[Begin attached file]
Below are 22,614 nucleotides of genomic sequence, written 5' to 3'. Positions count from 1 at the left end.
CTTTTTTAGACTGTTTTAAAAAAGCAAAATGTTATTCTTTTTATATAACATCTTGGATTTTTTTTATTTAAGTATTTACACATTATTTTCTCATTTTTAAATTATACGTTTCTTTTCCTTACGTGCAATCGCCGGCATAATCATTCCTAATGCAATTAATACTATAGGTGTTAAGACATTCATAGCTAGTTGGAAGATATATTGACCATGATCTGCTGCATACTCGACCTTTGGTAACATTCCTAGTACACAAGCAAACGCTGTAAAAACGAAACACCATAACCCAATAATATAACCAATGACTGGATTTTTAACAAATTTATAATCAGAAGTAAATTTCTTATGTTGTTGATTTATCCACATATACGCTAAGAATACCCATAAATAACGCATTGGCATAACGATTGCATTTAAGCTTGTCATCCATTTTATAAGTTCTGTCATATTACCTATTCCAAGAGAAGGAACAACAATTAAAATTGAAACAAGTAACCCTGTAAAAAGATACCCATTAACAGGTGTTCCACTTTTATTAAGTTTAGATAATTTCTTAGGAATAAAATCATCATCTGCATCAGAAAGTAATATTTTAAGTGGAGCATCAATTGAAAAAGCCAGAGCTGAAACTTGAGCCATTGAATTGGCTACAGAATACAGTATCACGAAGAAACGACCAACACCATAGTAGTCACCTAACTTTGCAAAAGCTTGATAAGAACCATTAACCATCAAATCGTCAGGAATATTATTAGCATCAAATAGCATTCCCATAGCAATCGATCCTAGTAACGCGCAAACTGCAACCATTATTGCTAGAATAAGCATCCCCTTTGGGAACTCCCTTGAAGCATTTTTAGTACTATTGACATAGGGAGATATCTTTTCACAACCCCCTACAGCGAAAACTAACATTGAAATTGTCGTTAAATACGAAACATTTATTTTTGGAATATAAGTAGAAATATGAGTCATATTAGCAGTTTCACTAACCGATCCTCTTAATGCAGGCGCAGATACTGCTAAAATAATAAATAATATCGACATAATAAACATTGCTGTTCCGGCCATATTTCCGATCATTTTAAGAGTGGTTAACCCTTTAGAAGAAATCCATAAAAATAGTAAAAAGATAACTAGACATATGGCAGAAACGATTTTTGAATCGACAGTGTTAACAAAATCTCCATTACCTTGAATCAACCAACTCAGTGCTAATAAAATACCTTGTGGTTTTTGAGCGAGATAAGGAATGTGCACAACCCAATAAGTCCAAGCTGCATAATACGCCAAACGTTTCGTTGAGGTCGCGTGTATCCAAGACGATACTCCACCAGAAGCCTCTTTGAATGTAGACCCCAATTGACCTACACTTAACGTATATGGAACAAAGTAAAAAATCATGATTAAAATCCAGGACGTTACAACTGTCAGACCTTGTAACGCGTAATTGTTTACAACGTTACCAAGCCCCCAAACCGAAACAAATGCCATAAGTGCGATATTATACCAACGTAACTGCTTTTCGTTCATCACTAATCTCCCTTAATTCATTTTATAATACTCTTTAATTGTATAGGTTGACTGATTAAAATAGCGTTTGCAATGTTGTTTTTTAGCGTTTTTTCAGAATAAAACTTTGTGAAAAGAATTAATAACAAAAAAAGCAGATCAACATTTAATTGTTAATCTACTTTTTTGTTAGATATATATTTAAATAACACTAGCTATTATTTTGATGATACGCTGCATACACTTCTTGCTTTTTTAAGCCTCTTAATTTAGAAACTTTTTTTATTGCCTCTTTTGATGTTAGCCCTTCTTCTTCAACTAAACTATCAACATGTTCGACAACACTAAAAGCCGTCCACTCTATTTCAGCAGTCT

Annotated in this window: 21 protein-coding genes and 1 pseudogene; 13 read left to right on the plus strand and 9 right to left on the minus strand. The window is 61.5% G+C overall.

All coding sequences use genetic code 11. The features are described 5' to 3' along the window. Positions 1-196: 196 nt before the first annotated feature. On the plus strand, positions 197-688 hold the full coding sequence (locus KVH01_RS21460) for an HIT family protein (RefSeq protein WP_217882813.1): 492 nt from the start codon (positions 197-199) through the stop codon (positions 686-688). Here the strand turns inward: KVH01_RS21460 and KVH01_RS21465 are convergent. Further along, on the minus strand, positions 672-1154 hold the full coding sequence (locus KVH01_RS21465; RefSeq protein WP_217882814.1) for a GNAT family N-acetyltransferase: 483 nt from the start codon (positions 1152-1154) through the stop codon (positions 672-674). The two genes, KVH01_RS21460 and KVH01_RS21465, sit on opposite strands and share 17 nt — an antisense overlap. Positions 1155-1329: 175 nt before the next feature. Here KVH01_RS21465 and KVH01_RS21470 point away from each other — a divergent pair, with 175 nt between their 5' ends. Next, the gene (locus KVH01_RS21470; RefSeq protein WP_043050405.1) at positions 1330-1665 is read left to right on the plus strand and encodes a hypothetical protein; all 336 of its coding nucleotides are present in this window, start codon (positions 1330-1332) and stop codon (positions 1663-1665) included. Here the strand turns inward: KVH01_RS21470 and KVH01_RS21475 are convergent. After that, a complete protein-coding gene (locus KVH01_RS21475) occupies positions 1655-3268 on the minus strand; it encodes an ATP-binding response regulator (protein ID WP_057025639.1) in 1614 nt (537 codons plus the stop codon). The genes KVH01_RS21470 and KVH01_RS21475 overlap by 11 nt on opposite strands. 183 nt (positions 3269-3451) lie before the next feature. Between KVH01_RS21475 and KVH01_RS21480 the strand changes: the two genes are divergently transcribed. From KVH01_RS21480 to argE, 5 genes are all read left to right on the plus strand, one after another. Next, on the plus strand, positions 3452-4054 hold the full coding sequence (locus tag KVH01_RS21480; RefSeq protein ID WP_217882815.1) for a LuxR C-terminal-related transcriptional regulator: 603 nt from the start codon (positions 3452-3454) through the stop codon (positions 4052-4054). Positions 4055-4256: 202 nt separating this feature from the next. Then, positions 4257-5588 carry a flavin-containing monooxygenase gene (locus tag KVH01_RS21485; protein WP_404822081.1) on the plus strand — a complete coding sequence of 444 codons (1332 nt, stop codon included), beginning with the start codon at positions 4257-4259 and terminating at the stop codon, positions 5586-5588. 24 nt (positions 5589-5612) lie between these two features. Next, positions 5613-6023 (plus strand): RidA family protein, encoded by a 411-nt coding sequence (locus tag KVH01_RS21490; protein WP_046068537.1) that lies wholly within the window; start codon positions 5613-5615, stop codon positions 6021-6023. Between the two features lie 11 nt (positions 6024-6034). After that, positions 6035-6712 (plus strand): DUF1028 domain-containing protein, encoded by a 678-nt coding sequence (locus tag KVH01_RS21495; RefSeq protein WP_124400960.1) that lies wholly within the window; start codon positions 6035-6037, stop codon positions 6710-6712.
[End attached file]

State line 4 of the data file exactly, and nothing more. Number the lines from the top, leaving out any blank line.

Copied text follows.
All coding sequences use genetic code 11. The features are described 5' to 3' along the window. Positions 1-196: 196 nt before the first annotated feature. On the plus strand, positions 197-688 hold the full coding sequence (locus KVH01_RS21460) for an HIT family protein (RefSeq protein WP_217882813.1): 492 nt from the start codon (positions 197-199) through the stop codon (positions 686-688). Here the strand turns inward: KVH01_RS21460 and KVH01_RS21465 are convergent. Further along, on the minus strand, positions 672-1154 hold the full coding sequence (locus KVH01_RS21465; RefSeq protein WP_217882814.1) for a GNAT family N-acetyltransferase: 483 nt from the start codon (positions 1152-1154) through the stop codon (positions 672-674). The two genes, KVH01_RS21460 and KVH01_RS21465, sit on opposite strands and share 17 nt — an antisense overlap. Positions 1155-1329: 175 nt before the next feature. Here KVH01_RS21465 and KVH01_RS21470 point away from each other — a divergent pair, with 175 nt between their 5' ends. Next, the gene (locus KVH01_RS21470; RefSeq protein WP_043050405.1) at positions 1330-1665 is read left to right on the plus strand and encodes a hypothetical protein; all 336 of its coding nucleotides are present in this window, start codon (positions 1330-1332) and stop codon (positions 1663-1665) included. Here the strand turns inward: KVH01_RS21470 and KVH01_RS21475 are convergent. After that, a complete protein-coding gene (locus KVH01_RS21475) occupies positions 1655-3268 on the minus strand; it encodes an ATP-binding response regulator (protein ID WP_057025639.1) in 1614 nt (537 codons plus the stop codon). The genes KVH01_RS21470 and KVH01_RS21475 overlap by 11 nt on opposite strands. 183 nt (positions 3269-3451) lie before the next feature. Between KVH01_RS21475 and KVH01_RS21480 the strand changes: the two genes are divergently transcribed. From KVH01_RS21480 to argE, 5 genes are all read left to right on the plus strand, one after another. Next, on the plus strand, positions 3452-4054 hold the full coding sequence (locus tag KVH01_RS21480; RefSeq protein ID WP_217882815.1) for a LuxR C-terminal-related transcriptional regulator: 603 nt from the start codon (positions 3452-3454) through the stop codon (positions 4052-4054). Positions 4055-4256: 202 nt separating this feature from the next. Then, positions 4257-5588 carry a flavin-containing monooxygenase gene (locus tag KVH01_RS21485; protein WP_404822081.1) on the plus strand — a complete coding sequence of 444 codons (1332 nt, stop codon included), beginning with the start codon at positions 4257-4259 and terminating at the stop codon, positions 5586-5588. 24 nt (positions 5589-5612) lie between these two features. Next, positions 5613-6023 (plus strand): RidA family protein, encoded by a 411-nt coding sequence (locus tag KVH01_RS21490; protein WP_046068537.1) that lies wholly within the window; start codon positions 5613-5615, stop codon positions 6021-6023. Between the two features lie 11 nt (positions 6024-6034). After that, positions 6035-6712 (plus strand): DUF1028 domain-containing protein, encoded by a 678-nt coding sequence (locus tag KVH01_RS21495; RefSeq protein WP_124400960.1) that lies wholly within the window; start codon positions 6035-6037, stop codon positions 6710-6712.